This post is a compilation of the best ways to learn Japanese… according to Redditors!
I have a confession to make…
I love reddit. For all its flaws, it’s still probably one of my favorite sites. I’ve probably spent at minimum 10 minutes on the site every single day for the last 5 years. And some days I fall down a reddit rabbit hole that takes me hours to get out of.
The beauty of reddit is that it uses the wisdom of the crowd to separate the good advice from the bad. That’s why when I’m looking for advice on something (especially things I’m too embarrassed to ask about!) I usually go to reddit to search for the answer.
Reddit Teaches You How To Learn Japanese
Today, I wanted to answer the age old question: What is the best way to study Japanese? So I turned to reddit to see what advice I could find.
Browsing through some of the all time top voted posts in r/learnjapanese, r/languagelearning, and r/japaneseresources, I skipped past the memes and funny posts to pick out some of the most recommended resources.
Here are a few of the most useful reddit posts I came across for learning Japanese:
Level: Absolute Beginner to Low Intermediate
This ‘Start Here’ guide is pretty solid, if a little dry.
It walks you through the very basics of the Japanese alphabet, textbooks, tests (JLPT), and links to some really great resources like the Kana study sheets.
I also agree with their Japanese textbook recommendations — Genki 1 and 2 — although it seems they recommend Pimsleur over JapanesePod101, which is good but I still feel JapanesePod101 is much better (I suppose it was included because Pimsleur is less expensive). PS: If you’re looking for JapanesePod101 Coupon Codes, here you are.
I also think they should have mentioned Heisig’s Remembering the Kanji, as that’s probably the best way to learn Kanji from scratch.
All in all, this is a great place to start in terms of a resource list for starting Japanese.
Japanese Level: All Levels
Reddit user SusieFougerousse created a VERY comprehensive list of free online resources for learning Japanese.
Actually the whole site is a pretty cool idea (that I wish I’d thought of) — collecting all the free online resources for a variety of topics (including language learning).
Even an intermediate student will likely find something here to help their study.
Here’s the Free Japanese Resource page, organized into sections (Apps, Video Lessons, Audio Lessons, Online Courses, Practice with Native Speakers, etc.)
While it’s maybe not a reasonable goal for most people to learn Japanese in just a year, sometimes overly ambitious goals are the ones that move the needle the most. Reddit user Storm94 posted asking for advice to help him reach a decent understanding before his vacation to Japan — in just a year’s time.
SuikaCider came to the rescue in the top comment with a comprehensive gameplan for reaching a decent level of Japanese in just a year. Here’s a sampling of his strategy:
His whole comment thread is worth a read for anyone planning out their Japanese acquisition strategy.
It’s rare that I agree this much with someone’s language learning strategy (it can be a very personal thing), but I agree with probably 90% of his suggestions: Genki 1 and 2 (plus workbooks), Heisig, Anki sentence decks…
The only things I disagree with are his anime recommendations 😉
Side Note: You Should Be Watching Terrace House To Improve Your Japanese
Speaking of Japanese watching material, I have to interject here with my own important advice:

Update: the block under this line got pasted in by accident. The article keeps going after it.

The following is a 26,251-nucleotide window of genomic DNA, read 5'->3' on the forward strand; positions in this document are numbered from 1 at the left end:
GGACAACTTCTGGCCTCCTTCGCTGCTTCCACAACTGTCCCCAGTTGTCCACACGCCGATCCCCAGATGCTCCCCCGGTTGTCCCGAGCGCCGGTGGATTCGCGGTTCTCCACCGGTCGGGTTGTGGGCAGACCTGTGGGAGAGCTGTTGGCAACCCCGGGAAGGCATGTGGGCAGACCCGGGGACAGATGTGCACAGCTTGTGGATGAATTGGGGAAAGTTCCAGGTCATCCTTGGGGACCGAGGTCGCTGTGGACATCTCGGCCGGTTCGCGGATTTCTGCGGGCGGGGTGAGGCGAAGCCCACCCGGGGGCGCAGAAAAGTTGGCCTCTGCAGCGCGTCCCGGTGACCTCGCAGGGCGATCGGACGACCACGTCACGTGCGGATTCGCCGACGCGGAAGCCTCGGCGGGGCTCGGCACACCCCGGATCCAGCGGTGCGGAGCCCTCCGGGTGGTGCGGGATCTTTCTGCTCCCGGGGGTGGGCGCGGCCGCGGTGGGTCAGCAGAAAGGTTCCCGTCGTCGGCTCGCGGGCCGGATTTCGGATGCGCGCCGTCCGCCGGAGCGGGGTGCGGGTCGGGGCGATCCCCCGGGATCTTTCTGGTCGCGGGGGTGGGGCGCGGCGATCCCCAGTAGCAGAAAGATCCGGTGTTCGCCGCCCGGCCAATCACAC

If your end goal is to be able to speak natural Japanese and you’re not watching Terrace House regularly, you’re doing yourself a HUGE disservice.
Terrace House is a goldmine of real, natural, conversational Japanese language in daily use, as well as showing you important cultural context that you might not get from watching Anime.
Here’s an excellent video from MattVsJapan that talks about Terrace House and ‘reading the air’
Now that we’ve got that little rant out of the way… On to our next reddit post.
Level: Beginner to Low Intermediate
If you’re just starting with Japanese or know just a little, this video and the cheat sheet might help give you a better overview of how Japanese grammar works.
Japanese Level: Beginner to Low Intermediate
This one is pretty cool. Reddit user Zwergkrug created some really beautiful PDF posters with tables that summarize all the grammar points in the Genki textbooks (verbs, adjectives, etc). This is a good one to print out and keep laminated as a reference.
Level: Beginner to Intermediate
A cool image found on Tumblr by user Shirookami99 that shows how to know when to read a kanji as On yomi vs Kun yomi. The image is originally from the book “kanji from zero”
Honorable Mentions, and Other Cool Japanese Language Stuff I Found on Reddit
This is a VERY cool project — another one I wish I’d thought of. James Knelson has compiled a site that organizes Japanese books by reading level. They even take a sampling of 5000 characters to see how difficult the kanji is.
James’ site is highly recommended for finding reading material that will help you with the difficult jump from Intermediate to Advanced.
A good podcast find for intermediate.
Related: Check out our list of best podcasts for learning Japanese.
Bob Ross-esque painting tutorials in Japanese, great for listening practice as well as for learning to paint!
This one is great for more intermediate to advanced students looking to improve their listening skills. If you like Bob Ross, you’ll probably like this.
Finally, if you’re looking to add a little “spice” to your Japanese learning (And your sex life), you might want to check out the List of sexual terms and fetishes 😉 (WARNING: This list in NSFW!)
Any good reddit posts about learning Japanese we missed? Let us know in the comments!
Michael has lived in Japan on and off for almost 10 years. He loves studying Japanese, and is currently working on going from N2 to N1 on the JLPT.